A Field Guide to Resistance Narratives

You are in the resistance. You made a decision over the last year that it was vital to resist tyranny. Perhaps you resisted before; perhaps you are new to this struggle. But you’re here now, and you oppose this regime. You know what the consequences might be: you’ve seen the possible outcomes in history or in fiction and you realize that now is your “If I were around during…” so it’s time to get to work.

What sort of resistance are we in now, and what sort of resistance might it become? There are several resistance narratives and it’s important to select strategies and tactics for the specific struggle you’re in. But it’s also crucial to be aware of how the situation can change. Fascism and authoritarianism creep step by step and it can be hard to keep track of slow shifts from freedom towards tyranny. Know your narrative: know where you are now, and where things might lead. Prepare for the situations you might not want to consider, because when that net closes it might be too late.

Look around you and see which scenarios most closely resemble the late-capitalist dystopia which surrounds you now. Select the most effective resistance tactics based on the narratives you’re currently occupying. Check back often: things can get much worse faster than you expect.

Civil Rights Movement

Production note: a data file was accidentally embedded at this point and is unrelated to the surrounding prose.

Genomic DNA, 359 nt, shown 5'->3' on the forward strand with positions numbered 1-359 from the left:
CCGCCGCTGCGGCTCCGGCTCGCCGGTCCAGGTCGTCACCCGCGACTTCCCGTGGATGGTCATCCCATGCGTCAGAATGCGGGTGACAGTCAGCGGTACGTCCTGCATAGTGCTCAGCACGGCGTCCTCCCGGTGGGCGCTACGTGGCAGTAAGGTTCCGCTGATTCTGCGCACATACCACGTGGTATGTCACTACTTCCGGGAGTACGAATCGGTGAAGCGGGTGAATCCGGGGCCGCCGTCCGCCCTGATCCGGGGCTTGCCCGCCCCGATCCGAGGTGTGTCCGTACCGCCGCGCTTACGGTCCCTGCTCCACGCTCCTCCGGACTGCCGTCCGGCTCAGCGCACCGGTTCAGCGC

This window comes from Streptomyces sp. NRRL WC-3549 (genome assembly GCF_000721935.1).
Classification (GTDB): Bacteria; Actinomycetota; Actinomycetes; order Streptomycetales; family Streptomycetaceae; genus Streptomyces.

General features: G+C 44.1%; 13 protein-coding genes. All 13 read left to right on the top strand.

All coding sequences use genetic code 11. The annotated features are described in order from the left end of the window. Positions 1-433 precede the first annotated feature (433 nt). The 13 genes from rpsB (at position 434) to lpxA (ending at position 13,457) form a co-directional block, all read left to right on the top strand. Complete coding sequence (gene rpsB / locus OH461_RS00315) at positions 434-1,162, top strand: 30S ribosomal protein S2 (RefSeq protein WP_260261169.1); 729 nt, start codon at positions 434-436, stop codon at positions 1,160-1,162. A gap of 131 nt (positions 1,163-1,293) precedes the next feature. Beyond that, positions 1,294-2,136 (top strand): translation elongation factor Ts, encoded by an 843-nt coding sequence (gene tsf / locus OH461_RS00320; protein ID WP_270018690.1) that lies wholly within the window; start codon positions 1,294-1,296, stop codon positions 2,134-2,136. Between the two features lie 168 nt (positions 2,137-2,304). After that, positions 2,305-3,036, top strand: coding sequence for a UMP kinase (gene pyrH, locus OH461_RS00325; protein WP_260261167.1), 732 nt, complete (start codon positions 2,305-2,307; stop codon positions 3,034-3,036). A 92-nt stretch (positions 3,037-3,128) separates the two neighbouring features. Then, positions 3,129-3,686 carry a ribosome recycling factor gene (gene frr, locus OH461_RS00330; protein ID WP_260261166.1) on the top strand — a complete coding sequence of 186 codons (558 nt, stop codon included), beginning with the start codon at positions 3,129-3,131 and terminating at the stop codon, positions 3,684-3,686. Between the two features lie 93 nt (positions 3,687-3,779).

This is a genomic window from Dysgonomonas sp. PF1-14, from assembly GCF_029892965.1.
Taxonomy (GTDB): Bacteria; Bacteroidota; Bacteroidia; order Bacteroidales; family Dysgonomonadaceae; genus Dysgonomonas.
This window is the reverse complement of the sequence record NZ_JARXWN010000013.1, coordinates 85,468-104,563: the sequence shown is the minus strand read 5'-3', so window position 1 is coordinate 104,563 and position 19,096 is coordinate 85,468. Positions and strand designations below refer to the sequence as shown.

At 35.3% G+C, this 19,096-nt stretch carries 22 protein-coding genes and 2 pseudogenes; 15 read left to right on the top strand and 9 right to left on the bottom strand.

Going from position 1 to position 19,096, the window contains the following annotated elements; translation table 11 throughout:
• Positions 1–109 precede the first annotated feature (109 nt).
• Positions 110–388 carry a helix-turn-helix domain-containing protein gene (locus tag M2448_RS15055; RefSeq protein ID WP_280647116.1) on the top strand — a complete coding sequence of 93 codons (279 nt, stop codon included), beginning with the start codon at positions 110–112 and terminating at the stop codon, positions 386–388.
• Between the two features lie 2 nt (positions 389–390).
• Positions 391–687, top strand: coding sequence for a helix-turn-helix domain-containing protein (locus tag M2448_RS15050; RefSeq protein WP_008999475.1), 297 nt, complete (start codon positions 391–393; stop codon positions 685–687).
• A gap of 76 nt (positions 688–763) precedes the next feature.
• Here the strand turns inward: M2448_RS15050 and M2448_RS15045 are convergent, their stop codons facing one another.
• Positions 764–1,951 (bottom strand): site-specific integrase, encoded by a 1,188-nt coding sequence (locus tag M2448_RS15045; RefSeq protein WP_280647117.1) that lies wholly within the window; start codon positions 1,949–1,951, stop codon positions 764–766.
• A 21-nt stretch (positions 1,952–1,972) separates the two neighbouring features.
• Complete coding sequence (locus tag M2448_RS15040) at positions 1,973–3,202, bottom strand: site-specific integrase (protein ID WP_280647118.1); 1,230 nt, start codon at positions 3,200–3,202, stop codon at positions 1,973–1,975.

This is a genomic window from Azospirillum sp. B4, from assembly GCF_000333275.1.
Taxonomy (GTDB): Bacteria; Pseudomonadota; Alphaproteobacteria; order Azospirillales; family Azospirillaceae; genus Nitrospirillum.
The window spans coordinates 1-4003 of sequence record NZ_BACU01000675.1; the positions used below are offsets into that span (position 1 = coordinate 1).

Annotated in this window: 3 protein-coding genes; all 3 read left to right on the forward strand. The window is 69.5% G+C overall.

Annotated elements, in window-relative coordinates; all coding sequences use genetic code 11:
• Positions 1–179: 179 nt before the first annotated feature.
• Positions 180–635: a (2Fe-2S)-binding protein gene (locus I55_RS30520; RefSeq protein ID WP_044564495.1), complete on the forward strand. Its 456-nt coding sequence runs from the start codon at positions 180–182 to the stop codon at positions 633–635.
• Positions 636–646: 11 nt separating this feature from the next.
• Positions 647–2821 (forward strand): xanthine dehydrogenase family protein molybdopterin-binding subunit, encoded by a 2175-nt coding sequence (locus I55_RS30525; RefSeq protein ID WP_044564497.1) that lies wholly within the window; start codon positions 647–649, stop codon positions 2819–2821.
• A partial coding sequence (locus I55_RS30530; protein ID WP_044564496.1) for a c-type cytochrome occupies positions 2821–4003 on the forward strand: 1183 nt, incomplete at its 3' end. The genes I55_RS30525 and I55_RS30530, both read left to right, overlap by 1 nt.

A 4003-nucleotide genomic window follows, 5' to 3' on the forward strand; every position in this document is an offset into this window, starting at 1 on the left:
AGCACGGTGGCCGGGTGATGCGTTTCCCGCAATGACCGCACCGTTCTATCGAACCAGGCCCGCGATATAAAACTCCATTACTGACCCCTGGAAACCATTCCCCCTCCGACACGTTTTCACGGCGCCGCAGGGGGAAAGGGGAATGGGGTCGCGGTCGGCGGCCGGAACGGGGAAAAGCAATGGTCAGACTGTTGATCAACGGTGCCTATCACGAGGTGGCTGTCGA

You live in a democratic republic, imperfect as it may be. Those in power respect the will of the people, at least in principle. Protests and demonstrations can raise awareness of inequities and open a path to change within the system, and through traditional exercise of power.

Martin Luther King Jr. marches from Selma to Montgomery March in 1965. By Jesse Douglas

Your tools are protest and dissent; persuasion and outrage. Non-violent direct action gives your movement rhetorical power. You seek to shift the Overton window your direction in order to open avenues for long term change without fundamental destabilization. Building a movement is crucial.

It is important to avoid disruption by police and others with power. Retain the moral high ground through actions within the broad boundaries of what constitutes acceptable protest — even though there will always be those who object to your methods.

Germany in the 1920s-1930s

You remember what it was like when you were optimistic about your country’s trajectory. Was that really so long ago? Your idols are vanishing and your enemies are gaining power. You must do what you can to prevent fascists from solidifying their hold while also laying the groundwork for other sorts of resistance in the event that they do.

The Edelweiss Pirates, a group of German teenagers who resisted the Nazis

You intervene in the streets when those vilified by the current regime are attacked by its adherents. Your movement continues to protest, but this is increasingly dangerous because of the brutal tactics of the police and others. Direct action takes on a harder tone: not optimistic objection, but stoic confrontation. Every day, you imagine how things will get worse, and prepare for what else you may need to do. Will you help others who are more vulnerable to escape or be forced to flee yourself? How can you add sand to the gears turning towards tyranny?